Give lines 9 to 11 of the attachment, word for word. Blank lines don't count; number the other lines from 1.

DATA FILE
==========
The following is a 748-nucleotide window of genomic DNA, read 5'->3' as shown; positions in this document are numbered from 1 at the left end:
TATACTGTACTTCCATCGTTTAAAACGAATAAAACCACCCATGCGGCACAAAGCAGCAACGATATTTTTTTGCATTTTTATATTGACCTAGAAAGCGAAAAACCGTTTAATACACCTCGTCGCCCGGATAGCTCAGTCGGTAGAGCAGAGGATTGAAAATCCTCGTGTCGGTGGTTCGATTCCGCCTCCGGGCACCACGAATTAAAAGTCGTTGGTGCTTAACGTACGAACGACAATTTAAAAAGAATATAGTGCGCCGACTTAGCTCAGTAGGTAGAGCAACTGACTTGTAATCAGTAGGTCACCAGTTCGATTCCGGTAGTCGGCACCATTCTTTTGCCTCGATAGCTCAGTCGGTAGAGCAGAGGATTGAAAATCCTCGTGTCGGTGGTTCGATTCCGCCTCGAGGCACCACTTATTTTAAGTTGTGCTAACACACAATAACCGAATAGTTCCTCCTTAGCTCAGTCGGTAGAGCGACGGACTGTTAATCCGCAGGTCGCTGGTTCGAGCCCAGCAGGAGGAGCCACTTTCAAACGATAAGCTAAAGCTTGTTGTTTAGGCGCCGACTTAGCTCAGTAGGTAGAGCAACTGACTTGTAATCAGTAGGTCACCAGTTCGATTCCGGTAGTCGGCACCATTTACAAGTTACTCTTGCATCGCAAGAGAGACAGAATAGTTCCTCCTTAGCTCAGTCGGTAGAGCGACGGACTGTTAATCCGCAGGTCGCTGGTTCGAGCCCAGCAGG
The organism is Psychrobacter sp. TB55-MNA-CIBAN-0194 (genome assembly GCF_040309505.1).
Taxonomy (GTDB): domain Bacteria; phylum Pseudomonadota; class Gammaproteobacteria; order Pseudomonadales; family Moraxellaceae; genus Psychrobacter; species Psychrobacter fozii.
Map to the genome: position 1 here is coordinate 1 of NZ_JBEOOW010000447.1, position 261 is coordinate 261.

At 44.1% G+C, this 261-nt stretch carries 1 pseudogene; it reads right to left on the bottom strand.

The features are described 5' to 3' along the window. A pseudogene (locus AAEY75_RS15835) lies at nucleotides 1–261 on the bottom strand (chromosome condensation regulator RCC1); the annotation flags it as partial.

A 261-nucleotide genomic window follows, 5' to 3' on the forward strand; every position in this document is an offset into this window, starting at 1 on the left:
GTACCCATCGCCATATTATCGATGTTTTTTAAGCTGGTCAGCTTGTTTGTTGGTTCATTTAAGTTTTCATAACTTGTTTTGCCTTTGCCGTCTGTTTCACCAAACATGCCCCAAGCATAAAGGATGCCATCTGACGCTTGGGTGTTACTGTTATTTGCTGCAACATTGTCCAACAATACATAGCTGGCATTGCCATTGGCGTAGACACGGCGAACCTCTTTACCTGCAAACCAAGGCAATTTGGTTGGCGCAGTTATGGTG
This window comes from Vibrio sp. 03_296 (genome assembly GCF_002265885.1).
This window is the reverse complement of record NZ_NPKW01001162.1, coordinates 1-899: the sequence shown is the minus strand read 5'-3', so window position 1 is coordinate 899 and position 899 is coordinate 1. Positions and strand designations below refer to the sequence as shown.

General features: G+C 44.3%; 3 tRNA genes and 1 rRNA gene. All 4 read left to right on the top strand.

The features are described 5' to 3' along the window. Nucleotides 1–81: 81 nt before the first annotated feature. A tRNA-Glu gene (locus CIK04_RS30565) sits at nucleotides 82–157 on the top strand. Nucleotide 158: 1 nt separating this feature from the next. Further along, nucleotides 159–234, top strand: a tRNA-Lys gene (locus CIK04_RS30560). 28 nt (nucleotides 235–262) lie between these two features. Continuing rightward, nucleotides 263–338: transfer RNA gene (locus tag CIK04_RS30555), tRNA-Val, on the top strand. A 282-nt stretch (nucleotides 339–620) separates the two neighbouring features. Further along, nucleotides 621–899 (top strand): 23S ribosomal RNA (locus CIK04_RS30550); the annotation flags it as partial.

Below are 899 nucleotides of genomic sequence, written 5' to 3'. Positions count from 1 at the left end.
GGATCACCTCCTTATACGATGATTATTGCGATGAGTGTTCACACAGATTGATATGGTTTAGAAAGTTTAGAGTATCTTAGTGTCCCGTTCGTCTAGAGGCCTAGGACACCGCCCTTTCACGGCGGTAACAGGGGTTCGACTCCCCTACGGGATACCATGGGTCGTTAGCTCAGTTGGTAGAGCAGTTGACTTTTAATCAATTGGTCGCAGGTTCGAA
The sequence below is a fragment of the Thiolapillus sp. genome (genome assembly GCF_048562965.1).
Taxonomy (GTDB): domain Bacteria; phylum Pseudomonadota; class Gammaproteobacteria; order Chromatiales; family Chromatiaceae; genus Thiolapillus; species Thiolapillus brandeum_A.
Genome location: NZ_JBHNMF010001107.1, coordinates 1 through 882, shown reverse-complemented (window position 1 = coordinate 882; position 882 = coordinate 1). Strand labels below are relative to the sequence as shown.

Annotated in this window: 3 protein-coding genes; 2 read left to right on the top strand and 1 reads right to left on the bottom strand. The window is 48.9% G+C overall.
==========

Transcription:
GTACCCATCGCCATATTATCGATGTTTTTTAAGCTGGTCAGCTTGTTTGTTGGTTCATTTAAGTTTTCATAACTTGTTTTGCCTTTGCCGTCTGTTTCACCAAACATGCCCCAAGCATAAAGGATGCCATCTGACGCTTGGGTGTTACTGTTATTTGCTGCAACATTGTCCAACAATACATAGCTGGCATTGCCATTGGCGTAGACACGGCGAACCTCTTTACCTGCAAACCAAGGCAATTTGGTTGGCGCAGTTATGGTG
This window comes from Vibrio sp. 03_296 (genome assembly GCF_002265885.1).
This window is the reverse complement of record NZ_NPKW01001162.1, coordinates 1-899: the sequence shown is the minus strand read 5'-3', so window position 1 is coordinate 899 and position 899 is coordinate 1. Positions and strand designations below refer to the sequence as shown.